The big show in town
The Cork version of the Montagues and Capulets erupts again tonight.
By Michael Moynihan
The clash of UCC Demons and Bord Gáis Neptune has all the constituent elements: pedigree and longevity. Neighbours. Bitterness.
A highlight of Basketball Ireland’s cup finals weekend?
“I’d say so, for a lot of Cork people anyway,” says Ger Noonan, Neptune captain. “A local derby in a national cup semi-final being played in Cork? I suppose it’s going to be the main attraction. It certainly has been for the last couple of years.”
There was a time when the rivalry came with a poisoned edge. Noonan can remember the — literal — rough and tumble days, but feels there’s been a change.
“I think there’s a lot more respect there now between the clubs. I remember when I came out of minor you’d be watching fellas getting put into the first row of seats during games, that kind of thing.
“That’s gone to a large extent, and I suppose it’s a good thing and a bad thing. There’s still a bitter rivalry, but it’s all about the basketball rather than fisticuffs.
“There hasn’t been that much crossover in terms of players lately, either. The O’Reilly brothers went to Demons but they stayed with them. I went to Killarney for a while but you don’t have that amount of fellas going to other teams, really.”
That’s part of the double bind for modern Irish basketball. Everyone has a memory of the golden 80s which they’ll whip out on the slightest pretext. Does that ever grate with the new breed, the constant references to glory days of 30 years ago?
“It does and it doesn’t,” says Noonan. “I’m an 80s baby myself, and I can remember being six or seven and having to queue for two and a half hours to get into games.
“But you have to remember that, bar a couple of games a year, league and maybe a cup game for Demons-Neptune, those were the only times you were really getting a crowd at a game — a major crowd.
“I’ve had this conversation with people. You’ve got a lot of bandwagon-jumpers when it comes to the cup, and that goes for both clubs. But if you’re not playing in the States or whatever, then playing national league is the highlight for an Irish player. From the age of 11, 12, that’s what you’re aiming for.
“But then when you make it, you can end up playing above in Moycullen on a wet night, in front of 30 people. Hard enough given the amount of training and effort, the time away from your family and so on. It’s okay for the youngsters on the team, it’s all a great experience, but it’s harder, obviously, for those of us with kids.”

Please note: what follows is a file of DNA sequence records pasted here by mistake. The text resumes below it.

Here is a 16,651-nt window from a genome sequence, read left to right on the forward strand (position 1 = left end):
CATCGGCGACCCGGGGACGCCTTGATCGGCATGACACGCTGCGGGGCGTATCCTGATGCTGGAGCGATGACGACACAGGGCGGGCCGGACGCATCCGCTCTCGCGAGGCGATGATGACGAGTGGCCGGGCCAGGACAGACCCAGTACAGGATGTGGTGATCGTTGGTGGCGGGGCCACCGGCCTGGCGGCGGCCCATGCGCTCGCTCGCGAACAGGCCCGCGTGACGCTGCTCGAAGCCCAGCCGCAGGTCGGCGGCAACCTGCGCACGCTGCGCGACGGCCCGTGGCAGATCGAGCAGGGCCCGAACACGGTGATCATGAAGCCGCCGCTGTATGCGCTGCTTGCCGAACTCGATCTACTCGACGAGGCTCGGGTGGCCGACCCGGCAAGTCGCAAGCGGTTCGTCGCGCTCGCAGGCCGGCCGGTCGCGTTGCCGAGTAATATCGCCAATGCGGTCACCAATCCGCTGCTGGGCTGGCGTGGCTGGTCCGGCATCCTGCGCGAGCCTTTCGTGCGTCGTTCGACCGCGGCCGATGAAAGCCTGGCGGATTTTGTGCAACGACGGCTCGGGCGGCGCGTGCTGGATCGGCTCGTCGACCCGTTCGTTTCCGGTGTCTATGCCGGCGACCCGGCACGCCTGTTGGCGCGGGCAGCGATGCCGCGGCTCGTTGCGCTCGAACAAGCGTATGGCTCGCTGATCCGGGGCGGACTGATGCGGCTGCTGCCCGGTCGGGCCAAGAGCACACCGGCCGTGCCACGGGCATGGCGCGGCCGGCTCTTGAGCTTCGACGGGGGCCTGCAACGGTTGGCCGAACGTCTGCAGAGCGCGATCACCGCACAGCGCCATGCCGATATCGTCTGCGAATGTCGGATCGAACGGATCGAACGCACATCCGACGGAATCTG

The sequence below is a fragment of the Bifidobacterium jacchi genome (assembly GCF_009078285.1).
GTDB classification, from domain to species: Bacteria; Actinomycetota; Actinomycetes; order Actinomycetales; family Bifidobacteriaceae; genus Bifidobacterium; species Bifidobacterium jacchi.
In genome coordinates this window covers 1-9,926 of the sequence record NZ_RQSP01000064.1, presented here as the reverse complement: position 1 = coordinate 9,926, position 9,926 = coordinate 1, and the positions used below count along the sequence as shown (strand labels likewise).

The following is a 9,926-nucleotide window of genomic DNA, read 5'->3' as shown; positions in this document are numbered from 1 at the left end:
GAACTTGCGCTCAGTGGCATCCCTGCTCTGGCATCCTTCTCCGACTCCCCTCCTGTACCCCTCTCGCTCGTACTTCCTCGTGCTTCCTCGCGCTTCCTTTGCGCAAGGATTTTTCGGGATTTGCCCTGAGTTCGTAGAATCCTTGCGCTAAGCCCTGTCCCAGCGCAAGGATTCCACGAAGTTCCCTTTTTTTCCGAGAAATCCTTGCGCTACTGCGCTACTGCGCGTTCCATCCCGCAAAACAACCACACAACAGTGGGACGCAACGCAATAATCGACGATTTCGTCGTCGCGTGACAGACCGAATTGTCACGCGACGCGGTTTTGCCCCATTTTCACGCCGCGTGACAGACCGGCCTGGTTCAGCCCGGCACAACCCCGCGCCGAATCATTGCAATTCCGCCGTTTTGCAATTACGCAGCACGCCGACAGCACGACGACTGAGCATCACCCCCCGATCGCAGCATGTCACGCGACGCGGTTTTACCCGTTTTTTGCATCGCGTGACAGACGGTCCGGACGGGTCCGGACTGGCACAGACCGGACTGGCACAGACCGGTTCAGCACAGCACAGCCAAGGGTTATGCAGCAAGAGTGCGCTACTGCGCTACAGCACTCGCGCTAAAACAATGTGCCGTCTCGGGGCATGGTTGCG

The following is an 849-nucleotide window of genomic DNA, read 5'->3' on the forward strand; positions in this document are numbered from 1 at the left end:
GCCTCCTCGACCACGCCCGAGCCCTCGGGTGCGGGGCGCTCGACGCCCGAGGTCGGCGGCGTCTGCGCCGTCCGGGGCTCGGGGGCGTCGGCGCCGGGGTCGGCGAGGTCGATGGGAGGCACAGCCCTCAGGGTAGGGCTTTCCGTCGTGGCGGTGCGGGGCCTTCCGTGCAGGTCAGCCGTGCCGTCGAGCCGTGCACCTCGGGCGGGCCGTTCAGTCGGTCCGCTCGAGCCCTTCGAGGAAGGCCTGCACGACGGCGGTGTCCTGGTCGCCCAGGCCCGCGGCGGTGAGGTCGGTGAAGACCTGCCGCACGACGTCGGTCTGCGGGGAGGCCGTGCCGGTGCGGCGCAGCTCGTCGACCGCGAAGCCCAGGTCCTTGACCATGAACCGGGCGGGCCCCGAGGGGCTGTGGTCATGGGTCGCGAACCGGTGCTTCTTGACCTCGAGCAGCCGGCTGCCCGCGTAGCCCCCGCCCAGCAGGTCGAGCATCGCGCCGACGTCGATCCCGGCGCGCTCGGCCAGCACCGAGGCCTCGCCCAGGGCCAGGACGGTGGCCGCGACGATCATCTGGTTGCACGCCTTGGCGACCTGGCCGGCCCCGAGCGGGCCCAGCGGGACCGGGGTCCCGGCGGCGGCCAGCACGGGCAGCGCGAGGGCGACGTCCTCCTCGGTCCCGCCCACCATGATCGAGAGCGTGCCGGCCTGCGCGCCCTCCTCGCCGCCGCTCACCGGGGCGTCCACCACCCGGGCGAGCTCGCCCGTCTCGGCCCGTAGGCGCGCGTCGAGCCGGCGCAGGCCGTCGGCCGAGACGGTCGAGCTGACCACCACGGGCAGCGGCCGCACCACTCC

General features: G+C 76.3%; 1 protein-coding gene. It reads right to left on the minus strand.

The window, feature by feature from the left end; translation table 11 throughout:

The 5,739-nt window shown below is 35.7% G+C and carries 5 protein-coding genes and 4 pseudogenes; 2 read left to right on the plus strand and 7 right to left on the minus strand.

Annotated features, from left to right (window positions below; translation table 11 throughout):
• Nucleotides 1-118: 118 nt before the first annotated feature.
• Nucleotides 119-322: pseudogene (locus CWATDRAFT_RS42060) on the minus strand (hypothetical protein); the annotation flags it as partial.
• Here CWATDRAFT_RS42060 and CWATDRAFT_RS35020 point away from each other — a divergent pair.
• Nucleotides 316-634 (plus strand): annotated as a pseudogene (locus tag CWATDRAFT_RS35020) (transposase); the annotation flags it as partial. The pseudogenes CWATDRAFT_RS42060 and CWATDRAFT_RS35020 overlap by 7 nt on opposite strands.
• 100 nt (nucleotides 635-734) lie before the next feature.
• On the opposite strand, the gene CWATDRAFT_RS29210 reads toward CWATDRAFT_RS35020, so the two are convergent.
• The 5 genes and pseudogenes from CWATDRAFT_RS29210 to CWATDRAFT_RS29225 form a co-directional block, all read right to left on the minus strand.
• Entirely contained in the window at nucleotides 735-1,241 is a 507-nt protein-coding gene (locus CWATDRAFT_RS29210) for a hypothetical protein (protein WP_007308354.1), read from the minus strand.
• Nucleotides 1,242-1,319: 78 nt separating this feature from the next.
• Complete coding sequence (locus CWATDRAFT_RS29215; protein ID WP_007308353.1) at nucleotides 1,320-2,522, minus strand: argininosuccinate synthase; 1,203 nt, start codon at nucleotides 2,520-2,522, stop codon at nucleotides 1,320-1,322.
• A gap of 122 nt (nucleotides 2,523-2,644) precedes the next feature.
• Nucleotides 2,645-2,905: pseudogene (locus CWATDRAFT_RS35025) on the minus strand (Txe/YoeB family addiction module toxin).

There’s a heavy southern tinge to the games this weekend. Why does Noonan think the game is so popular in Cork and Kerry, say?
“I’d often hear from lads that basketball is a soft sport until they come to a game and see the elbows and the broke noses.
“When I was playing in Killarney, for instance, you had two Americans, another foreigner on a Bosman and me then, from Cork — a foreigner as well — but it’s an exciting game when it’s played right. When I first started you had the likes of Kenny Gamble, a really exciting player.
“From a personal point of view, I thought that in Killarney you’d notice that soccer wasn’t as big there as it is in Cork. At that time you were playing in front of 2,000 people every night — it was the second best sport you could watch, if you weren’t on the Kerry football team, then the next best thing was to be a basketballer.”
And if you were a Kerry footballer and a basketballer...
“I’d be pally enough with Kieran [Donaghy], and he had a huge impact on the sport below — when he won Footballer of the Year, people took a lot of interest in basketball as well, to see what it had given his football game.”
Noonan also sees what Cork has given basketball. He welcomes the cup weekend to the southern capital as a victory for common sense.
“From when Demons started to dominate in the early 2000s, I always thought it was silly for Basketball Ireland to have the cup semi-finals in Dublin.
“When I played with Killarney we played Demons in the semi-final twice in the National Stadium, whereas if those games had been played in the Neptune Stadium, a neutral venue, you’d have filled the place.
“I think it finally clicked with them, though, that having so many teams from Munster means it makes sense to have the games in Cork. Even for Kerry people, you’re only in the car and you’re out of it again in Cork, the roads are so good now.”
And you know where all those roads lead tonight. PICTURE: GREAT GAS: Blue Demons’ Kenton Walker and Bord Gáis Neptune’s Darren Townes share a joke ahead of the National Cup semi-finals. Picture: Denis Scannell.
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